Skip to main content
SearchLoginLogin or Signup

What does the planetary science workforce look like? What we know and what we still need to learn

Presentation #320.01 in the session Inclusion, Diversity, Equity, and Accessibility in Planetary Science (Oral Presentation)

Published onOct 23, 2023
What does the planetary science workforce look like? What we know and what we still need to learn

The 2022 Planetary Science and Astrobiology Decadal Survey, “Origins, Worlds, and Life: A Decadal Strategy for Planetary Science and Astrobiology 2023-2032” (OWL), included, for the first time, a chapter on the State of the Profession that included several critical findings and recommendations. In addition, a large depository of data analysis has been gathered in support of the chapter at https://scholar.colorado.edu/concern/presentations/q237ht159. This depository includes more than 100 slides that “present data on demographics on the planetary science research community that were gathered to support the State of the Profession Writing Group of the Planetary Science and Astrobiology Decadal Survey 2023-2032”. The data imply several important take home messages, many of which have already been highlighted in Rivera-Valentín et al. (2020) and Rathbun et al. (2020). First, Black/African-American scientists are significantly underrepresented in the planetary science workforce, including among student researchers in planetary science, geoscience, and physics. Over the past decades, there has been no improvement in representation. Second, while several analyses look at gender, they only look at binary gender and only a fraction of them examine race. Additional diversity axes, and the role that intersectional identities play, should be considered. Third, not only is the planetary science field less diverse than other STEM fields, it is also inequitable. Even after members of underrepresented groups enter the field, barriers to success and full participation as an equal member exist.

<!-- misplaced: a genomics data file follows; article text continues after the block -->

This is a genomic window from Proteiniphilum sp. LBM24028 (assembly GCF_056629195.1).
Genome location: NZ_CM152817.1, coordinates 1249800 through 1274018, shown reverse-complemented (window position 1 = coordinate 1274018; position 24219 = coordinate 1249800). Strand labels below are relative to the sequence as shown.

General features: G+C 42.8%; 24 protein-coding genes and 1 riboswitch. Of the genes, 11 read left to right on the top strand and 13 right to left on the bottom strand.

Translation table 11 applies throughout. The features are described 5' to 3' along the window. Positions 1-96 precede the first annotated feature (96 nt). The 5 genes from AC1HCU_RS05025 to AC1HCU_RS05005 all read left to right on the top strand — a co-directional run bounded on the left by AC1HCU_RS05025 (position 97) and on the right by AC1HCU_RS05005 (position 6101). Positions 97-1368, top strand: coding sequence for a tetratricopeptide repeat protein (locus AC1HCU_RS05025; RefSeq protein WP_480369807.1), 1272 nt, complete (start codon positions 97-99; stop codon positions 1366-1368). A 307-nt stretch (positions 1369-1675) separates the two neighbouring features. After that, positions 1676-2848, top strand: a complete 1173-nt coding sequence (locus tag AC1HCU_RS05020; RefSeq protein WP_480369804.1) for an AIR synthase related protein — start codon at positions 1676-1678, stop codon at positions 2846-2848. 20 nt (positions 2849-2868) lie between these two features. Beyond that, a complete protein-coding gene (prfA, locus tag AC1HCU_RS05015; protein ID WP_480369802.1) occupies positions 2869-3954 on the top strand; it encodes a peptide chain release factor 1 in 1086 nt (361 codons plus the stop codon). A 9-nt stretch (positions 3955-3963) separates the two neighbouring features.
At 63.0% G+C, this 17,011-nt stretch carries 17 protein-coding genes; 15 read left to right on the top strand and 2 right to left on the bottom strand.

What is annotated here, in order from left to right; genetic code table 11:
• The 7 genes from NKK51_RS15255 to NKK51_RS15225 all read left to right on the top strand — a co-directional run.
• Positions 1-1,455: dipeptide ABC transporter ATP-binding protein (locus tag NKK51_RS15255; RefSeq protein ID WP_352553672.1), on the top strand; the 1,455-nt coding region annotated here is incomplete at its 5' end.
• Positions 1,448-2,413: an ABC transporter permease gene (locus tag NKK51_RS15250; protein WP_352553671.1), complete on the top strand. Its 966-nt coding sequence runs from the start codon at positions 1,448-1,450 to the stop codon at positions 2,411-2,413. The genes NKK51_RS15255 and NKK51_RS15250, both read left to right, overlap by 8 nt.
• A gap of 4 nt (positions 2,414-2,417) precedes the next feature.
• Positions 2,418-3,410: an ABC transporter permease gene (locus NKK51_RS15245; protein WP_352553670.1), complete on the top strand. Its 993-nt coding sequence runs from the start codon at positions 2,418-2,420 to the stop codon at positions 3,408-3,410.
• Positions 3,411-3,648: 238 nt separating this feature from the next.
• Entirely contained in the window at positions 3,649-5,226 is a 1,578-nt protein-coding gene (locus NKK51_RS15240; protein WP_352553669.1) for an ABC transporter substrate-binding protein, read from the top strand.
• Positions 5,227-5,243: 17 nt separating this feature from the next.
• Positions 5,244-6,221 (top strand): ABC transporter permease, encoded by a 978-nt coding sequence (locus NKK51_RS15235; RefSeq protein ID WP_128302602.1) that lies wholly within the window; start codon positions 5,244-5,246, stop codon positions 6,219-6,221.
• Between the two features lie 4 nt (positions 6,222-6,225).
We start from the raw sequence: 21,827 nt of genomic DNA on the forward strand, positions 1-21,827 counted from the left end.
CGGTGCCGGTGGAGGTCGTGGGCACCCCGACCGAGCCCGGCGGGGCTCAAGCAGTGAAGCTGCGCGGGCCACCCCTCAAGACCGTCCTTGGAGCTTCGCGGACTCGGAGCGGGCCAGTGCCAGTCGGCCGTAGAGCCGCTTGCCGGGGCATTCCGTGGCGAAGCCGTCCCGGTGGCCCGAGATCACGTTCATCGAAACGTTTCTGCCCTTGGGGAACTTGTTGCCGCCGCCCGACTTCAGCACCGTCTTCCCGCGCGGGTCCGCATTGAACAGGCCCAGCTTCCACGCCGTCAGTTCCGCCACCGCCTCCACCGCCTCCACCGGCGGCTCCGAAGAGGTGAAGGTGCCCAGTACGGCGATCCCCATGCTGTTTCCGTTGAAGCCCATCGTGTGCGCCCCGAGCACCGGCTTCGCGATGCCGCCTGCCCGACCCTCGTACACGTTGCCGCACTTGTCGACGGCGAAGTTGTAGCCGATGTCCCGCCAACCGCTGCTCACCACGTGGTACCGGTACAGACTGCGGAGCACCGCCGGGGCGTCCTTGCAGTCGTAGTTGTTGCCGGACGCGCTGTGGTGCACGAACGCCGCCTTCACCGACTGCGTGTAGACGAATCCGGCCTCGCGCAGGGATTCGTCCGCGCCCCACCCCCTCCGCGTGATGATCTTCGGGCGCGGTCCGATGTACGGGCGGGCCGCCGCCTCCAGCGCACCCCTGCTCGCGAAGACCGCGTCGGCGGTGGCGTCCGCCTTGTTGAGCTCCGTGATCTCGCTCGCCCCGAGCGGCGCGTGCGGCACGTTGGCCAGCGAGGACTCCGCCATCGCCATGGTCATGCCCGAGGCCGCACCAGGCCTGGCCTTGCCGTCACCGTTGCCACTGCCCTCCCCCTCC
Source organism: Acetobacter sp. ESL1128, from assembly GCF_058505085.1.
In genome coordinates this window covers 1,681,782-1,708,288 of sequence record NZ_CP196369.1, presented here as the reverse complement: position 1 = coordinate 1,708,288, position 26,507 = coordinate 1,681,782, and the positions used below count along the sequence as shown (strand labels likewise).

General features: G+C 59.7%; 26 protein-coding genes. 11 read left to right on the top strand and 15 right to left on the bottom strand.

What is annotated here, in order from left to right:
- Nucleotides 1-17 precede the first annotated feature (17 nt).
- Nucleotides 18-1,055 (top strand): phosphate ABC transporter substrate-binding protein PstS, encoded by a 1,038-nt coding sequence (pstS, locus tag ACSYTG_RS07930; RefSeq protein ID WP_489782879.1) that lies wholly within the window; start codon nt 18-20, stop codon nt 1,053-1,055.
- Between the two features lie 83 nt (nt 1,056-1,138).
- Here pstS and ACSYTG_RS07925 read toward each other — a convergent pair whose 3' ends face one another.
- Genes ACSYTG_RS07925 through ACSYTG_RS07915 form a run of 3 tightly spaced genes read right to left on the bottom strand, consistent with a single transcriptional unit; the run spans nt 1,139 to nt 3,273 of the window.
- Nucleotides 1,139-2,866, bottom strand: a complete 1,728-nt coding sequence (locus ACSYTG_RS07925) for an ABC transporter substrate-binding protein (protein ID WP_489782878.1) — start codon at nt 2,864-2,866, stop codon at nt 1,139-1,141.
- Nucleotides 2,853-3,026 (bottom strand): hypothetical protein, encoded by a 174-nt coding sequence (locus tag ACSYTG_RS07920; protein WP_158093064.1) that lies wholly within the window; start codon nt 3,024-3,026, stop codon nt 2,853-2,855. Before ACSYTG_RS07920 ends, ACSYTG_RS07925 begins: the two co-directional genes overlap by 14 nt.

While there is much data on planetary scientists, there is little to no data about the astrobiology workforce. Furthermore, the data that exist are generally from surveys, which is not the only tool that can be used to understand a community and workforce. Furthermore, some current surveys are discriminatory. For example, those that only allow binary gender as options. Moreover, surveys generally bin broad identities together, such as Asian-American, which represents a broad population. Social scientists use other techniques, such as ethnography, which can give a better understanding of small groups than survey data can.

Comments
0
comment
No comments here